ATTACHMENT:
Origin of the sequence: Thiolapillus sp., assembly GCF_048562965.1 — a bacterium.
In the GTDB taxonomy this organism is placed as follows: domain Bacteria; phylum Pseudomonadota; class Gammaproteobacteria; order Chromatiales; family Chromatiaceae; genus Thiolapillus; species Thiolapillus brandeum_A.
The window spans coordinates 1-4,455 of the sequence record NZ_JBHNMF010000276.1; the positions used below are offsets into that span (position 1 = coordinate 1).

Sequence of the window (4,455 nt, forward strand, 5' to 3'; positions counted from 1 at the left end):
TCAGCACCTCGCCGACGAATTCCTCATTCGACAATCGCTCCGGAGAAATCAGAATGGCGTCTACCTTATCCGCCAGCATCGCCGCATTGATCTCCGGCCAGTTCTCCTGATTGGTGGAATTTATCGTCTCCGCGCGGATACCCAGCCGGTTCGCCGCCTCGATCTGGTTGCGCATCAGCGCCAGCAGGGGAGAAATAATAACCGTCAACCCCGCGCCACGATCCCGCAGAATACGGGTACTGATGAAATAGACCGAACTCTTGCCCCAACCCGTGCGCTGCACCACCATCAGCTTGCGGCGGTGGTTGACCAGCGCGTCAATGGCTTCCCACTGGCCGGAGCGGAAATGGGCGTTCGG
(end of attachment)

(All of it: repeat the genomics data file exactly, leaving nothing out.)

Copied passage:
Origin of the sequence: Thiolapillus sp., assembly GCF_048562965.1 — a bacterium.
In the GTDB taxonomy this organism is placed as follows: domain Bacteria; phylum Pseudomonadota; class Gammaproteobacteria; order Chromatiales; family Chromatiaceae; genus Thiolapillus; species Thiolapillus brandeum_A.
The window spans coordinates 1-4,455 of the sequence record NZ_JBHNMF010000276.1; the positions used below are offsets into that span (position 1 = coordinate 1).

Sequence of the window (4,455 nt, forward strand, 5' to 3'; positions counted from 1 at the left end):
TCAGCACCTCGCCGACGAATTCCTCATTCGACAATCGCTCCGGAGAAATCAGAATGGCGTCTACCTTATCCGCCAGCATCGCCGCATTGATCTCCGGCCAGTTCTCCTGATTGGTGGAATTTATCGTCTCCGCGCGGATACCCAGCCGGTTCGCCGCCTCGATCTGGTTGCGCATCAGCGCCAGCAGGGGAGAAATAATAACCGTCAACCCCGCGCCACGATCCCGCAGAATACGGGTACTGATGAAATAGACCGAACTCTTGCCCCAACCCGTGCGCTGCACCACCATCAGCTTGCGGCGGTGGTTGACCAGCGCGTCAATGGCTTCCCACTGGCCGGAGCGGAAATGGGCGTTCGG